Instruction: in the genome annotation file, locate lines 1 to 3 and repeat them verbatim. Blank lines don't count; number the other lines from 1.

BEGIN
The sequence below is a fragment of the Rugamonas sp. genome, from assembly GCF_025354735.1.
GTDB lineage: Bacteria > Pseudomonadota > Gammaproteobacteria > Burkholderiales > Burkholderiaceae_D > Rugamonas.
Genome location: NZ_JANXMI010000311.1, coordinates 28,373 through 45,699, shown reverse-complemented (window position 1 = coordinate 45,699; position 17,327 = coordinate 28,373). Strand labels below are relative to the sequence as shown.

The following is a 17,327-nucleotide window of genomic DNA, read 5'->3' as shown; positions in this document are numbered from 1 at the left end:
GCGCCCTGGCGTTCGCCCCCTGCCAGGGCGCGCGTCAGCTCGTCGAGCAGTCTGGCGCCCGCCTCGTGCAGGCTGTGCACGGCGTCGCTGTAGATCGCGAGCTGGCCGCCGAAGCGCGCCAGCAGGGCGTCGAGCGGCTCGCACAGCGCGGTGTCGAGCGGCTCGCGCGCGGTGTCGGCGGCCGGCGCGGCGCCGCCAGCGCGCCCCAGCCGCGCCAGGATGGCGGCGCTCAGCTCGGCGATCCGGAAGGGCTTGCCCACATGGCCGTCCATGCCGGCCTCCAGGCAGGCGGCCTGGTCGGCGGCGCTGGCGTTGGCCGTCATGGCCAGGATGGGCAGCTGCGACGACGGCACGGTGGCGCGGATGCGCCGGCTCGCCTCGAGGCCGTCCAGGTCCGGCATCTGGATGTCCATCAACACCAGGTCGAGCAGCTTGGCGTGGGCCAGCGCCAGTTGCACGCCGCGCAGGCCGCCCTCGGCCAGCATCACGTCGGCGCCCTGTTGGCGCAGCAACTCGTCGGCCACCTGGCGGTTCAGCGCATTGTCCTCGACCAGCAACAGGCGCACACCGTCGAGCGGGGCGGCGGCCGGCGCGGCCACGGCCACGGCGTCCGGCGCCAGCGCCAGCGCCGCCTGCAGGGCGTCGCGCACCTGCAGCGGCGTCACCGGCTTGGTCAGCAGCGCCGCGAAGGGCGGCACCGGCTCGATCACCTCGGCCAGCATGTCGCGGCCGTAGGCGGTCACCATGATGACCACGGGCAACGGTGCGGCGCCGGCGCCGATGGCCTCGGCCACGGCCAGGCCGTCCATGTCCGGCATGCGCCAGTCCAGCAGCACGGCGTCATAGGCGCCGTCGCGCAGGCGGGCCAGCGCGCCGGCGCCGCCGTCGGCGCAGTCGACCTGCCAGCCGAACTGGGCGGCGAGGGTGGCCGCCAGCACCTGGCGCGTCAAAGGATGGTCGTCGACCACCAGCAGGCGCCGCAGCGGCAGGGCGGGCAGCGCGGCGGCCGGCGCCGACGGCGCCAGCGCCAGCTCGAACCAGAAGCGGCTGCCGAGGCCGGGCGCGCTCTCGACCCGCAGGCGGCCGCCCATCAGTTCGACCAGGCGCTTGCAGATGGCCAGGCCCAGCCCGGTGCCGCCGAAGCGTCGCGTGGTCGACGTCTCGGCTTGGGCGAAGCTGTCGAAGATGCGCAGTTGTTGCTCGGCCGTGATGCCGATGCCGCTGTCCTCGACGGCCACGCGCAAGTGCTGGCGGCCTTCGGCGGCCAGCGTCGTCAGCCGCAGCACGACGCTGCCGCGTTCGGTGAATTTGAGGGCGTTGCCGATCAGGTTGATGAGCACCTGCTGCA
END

The sequence below is a fragment of the Rugamonas sp. genome, from assembly GCF_025354735.1.
GTDB lineage: Bacteria > Pseudomonadota > Gammaproteobacteria > Burkholderiales > Burkholderiaceae_D > Rugamonas.
Genome location: NZ_JANXMI010000311.1, coordinates 28,373 through 45,699, shown reverse-complemented (window position 1 = coordinate 45,699; position 17,327 = coordinate 28,373). Strand labels below are relative to the sequence as shown.